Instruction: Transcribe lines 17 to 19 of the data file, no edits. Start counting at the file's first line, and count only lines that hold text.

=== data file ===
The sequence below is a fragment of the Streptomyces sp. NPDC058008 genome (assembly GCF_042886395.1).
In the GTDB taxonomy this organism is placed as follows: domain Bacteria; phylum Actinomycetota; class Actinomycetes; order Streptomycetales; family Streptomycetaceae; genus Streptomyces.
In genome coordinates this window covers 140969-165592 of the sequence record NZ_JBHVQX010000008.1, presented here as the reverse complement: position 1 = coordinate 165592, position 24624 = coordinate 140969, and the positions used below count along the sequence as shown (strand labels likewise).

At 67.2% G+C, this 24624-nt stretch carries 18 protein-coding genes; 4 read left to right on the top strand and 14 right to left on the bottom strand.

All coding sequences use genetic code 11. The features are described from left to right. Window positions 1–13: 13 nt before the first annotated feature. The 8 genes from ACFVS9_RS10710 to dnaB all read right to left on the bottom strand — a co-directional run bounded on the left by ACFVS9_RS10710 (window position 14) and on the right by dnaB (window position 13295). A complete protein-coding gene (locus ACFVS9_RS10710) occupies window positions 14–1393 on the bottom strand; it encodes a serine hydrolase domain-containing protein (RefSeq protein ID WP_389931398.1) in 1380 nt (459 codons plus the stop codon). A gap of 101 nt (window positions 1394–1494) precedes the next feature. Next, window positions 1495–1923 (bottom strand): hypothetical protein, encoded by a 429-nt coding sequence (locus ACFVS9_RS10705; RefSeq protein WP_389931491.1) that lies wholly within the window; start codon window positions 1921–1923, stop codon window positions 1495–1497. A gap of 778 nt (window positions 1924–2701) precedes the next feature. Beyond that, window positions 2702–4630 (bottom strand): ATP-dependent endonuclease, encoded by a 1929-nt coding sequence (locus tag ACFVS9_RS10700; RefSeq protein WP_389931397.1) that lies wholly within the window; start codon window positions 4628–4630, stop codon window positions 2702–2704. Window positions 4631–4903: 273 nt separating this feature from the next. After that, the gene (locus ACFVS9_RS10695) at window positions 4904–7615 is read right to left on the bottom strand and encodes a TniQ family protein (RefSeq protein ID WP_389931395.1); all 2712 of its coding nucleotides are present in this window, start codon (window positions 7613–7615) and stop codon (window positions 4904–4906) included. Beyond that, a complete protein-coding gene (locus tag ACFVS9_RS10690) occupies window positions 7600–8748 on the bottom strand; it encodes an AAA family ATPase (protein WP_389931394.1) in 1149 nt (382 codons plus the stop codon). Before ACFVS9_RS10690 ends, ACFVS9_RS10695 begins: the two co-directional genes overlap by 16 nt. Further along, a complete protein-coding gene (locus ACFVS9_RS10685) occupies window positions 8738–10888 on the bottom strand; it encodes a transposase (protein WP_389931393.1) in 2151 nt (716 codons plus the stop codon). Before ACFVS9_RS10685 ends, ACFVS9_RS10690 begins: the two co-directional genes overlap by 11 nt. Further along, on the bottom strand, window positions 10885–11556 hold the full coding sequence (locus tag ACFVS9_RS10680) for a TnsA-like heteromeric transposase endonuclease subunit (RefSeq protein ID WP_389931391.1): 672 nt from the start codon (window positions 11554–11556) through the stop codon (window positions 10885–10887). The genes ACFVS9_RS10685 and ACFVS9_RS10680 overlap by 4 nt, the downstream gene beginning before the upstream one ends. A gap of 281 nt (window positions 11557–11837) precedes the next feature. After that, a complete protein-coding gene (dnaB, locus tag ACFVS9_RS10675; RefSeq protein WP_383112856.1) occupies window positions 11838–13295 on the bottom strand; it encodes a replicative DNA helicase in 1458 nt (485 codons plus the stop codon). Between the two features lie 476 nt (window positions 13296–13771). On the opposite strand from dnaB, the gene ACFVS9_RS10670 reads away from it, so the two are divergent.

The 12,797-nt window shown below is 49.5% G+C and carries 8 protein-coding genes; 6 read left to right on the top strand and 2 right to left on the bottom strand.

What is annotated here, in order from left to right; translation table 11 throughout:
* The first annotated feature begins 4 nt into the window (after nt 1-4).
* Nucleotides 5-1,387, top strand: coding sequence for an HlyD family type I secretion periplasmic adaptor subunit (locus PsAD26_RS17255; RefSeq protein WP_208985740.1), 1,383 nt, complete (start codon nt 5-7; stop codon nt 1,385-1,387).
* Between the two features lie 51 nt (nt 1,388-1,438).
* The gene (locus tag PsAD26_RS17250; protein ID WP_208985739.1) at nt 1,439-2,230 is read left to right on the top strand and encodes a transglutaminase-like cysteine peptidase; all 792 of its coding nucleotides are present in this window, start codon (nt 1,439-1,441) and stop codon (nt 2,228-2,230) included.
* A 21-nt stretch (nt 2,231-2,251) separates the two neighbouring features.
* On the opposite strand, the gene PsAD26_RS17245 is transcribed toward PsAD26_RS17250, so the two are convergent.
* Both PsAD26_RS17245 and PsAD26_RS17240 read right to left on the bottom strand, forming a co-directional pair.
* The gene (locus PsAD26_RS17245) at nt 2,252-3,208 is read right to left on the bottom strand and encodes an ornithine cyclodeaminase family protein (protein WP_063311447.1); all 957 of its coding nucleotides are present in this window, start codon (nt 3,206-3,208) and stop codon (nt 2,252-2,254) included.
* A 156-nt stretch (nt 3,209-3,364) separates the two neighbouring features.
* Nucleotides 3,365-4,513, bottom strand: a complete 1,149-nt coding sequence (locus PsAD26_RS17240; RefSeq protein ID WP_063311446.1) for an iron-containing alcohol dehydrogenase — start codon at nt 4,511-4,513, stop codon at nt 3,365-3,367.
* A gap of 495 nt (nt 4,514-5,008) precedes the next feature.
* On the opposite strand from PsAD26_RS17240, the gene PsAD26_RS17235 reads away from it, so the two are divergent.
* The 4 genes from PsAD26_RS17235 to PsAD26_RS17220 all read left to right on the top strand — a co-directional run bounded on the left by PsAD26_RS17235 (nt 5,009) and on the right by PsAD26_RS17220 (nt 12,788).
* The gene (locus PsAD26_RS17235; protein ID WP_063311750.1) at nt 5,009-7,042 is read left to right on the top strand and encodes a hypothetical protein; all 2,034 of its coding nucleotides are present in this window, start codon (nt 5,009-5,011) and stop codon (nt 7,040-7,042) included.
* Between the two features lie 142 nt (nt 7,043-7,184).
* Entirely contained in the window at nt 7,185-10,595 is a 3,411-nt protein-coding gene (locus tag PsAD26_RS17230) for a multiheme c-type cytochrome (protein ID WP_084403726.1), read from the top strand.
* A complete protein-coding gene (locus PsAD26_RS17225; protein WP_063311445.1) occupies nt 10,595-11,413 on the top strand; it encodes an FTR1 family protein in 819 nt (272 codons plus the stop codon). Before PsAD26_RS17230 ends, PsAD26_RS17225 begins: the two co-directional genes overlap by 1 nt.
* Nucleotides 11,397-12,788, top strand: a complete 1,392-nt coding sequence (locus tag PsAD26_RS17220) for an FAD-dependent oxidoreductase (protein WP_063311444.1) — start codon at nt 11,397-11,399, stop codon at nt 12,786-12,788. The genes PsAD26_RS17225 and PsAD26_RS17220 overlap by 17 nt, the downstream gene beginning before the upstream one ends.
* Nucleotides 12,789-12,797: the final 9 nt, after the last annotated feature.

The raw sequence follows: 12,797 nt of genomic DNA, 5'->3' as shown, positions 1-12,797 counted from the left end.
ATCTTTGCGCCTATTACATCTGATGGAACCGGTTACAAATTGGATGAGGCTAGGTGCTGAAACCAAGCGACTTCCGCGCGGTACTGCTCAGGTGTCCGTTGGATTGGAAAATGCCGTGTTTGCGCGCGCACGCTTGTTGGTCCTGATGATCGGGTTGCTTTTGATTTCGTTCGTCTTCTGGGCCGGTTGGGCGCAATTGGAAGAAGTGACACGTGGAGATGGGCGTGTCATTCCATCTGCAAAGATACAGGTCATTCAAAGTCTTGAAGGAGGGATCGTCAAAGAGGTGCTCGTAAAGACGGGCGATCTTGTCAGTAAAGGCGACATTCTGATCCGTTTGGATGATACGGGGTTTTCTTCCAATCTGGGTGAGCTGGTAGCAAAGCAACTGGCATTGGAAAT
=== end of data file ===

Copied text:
* Nucleotides 3,365-4,513, bottom strand: a complete 1,149-nt coding sequence (locus PsAD26_RS17240; RefSeq protein ID WP_063311446.1) for an iron-containing alcohol dehydrogenase — start codon at nt 4,511-4,513, stop codon at nt 3,365-3,367.
* A gap of 495 nt (nt 4,514-5,008) precedes the next feature.
* On the opposite strand from PsAD26_RS17240, the gene PsAD26_RS17235 reads away from it, so the two are divergent.